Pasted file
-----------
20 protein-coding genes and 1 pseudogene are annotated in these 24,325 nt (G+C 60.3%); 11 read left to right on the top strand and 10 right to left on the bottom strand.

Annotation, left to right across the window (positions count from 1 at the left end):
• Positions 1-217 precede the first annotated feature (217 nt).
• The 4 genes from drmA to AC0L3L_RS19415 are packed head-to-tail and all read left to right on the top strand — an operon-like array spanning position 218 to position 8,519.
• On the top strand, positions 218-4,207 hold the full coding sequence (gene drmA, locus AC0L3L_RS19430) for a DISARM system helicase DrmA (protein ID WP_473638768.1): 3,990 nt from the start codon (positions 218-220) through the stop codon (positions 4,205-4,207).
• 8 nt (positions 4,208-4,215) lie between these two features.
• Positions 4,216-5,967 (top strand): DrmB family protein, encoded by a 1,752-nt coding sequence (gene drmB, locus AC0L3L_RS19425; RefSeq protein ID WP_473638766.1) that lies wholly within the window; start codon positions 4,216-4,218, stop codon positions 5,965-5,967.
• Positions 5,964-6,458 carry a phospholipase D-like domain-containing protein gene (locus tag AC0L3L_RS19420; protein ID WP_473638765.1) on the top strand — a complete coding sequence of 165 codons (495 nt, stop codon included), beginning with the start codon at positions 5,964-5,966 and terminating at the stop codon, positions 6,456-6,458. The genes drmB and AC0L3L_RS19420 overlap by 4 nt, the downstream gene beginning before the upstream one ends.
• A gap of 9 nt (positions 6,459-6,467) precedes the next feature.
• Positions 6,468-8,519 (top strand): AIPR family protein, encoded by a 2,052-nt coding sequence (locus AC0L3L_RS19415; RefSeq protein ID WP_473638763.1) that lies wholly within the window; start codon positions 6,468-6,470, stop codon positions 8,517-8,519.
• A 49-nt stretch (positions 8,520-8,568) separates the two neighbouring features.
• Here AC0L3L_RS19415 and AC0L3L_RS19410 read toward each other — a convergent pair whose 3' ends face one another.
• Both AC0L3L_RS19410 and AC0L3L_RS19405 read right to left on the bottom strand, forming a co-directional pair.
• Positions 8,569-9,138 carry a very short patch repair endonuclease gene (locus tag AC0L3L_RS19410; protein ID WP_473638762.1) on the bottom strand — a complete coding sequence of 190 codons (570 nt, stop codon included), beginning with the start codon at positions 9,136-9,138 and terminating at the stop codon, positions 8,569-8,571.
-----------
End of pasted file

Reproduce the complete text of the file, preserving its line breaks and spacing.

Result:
20 protein-coding genes and 1 pseudogene are annotated in these 24,325 nt (G+C 60.3%); 11 read left to right on the top strand and 10 right to left on the bottom strand.

Annotation, left to right across the window (positions count from 1 at the left end):
• Positions 1-217 precede the first annotated feature (217 nt).
• The 4 genes from drmA to AC0L3L_RS19415 are packed head-to-tail and all read left to right on the top strand — an operon-like array spanning position 218 to position 8,519.
• On the top strand, positions 218-4,207 hold the full coding sequence (gene drmA, locus AC0L3L_RS19430) for a DISARM system helicase DrmA (protein ID WP_473638768.1): 3,990 nt from the start codon (positions 218-220) through the stop codon (positions 4,205-4,207).
• 8 nt (positions 4,208-4,215) lie between these two features.
• Positions 4,216-5,967 (top strand): DrmB family protein, encoded by a 1,752-nt coding sequence (gene drmB, locus AC0L3L_RS19425; RefSeq protein ID WP_473638766.1) that lies wholly within the window; start codon positions 4,216-4,218, stop codon positions 5,965-5,967.
• Positions 5,964-6,458 carry a phospholipase D-like domain-containing protein gene (locus tag AC0L3L_RS19420; protein ID WP_473638765.1) on the top strand — a complete coding sequence of 165 codons (495 nt, stop codon included), beginning with the start codon at positions 5,964-5,966 and terminating at the stop codon, positions 6,456-6,458. The genes drmB and AC0L3L_RS19420 overlap by 4 nt, the downstream gene beginning before the upstream one ends.
• A gap of 9 nt (positions 6,459-6,467) precedes the next feature.
• Positions 6,468-8,519 (top strand): AIPR family protein, encoded by a 2,052-nt coding sequence (locus AC0L3L_RS19415; RefSeq protein ID WP_473638763.1) that lies wholly within the window; start codon positions 6,468-6,470, stop codon positions 8,517-8,519.
• A 49-nt stretch (positions 8,520-8,568) separates the two neighbouring features.
• Here AC0L3L_RS19415 and AC0L3L_RS19410 read toward each other — a convergent pair whose 3' ends face one another.
• Both AC0L3L_RS19410 and AC0L3L_RS19405 read right to left on the bottom strand, forming a co-directional pair.
• Positions 8,569-9,138 carry a very short patch repair endonuclease gene (locus tag AC0L3L_RS19410; protein ID WP_473638762.1) on the bottom strand — a complete coding sequence of 190 codons (570 nt, stop codon included), beginning with the start codon at positions 9,136-9,138 and terminating at the stop codon, positions 8,569-8,571.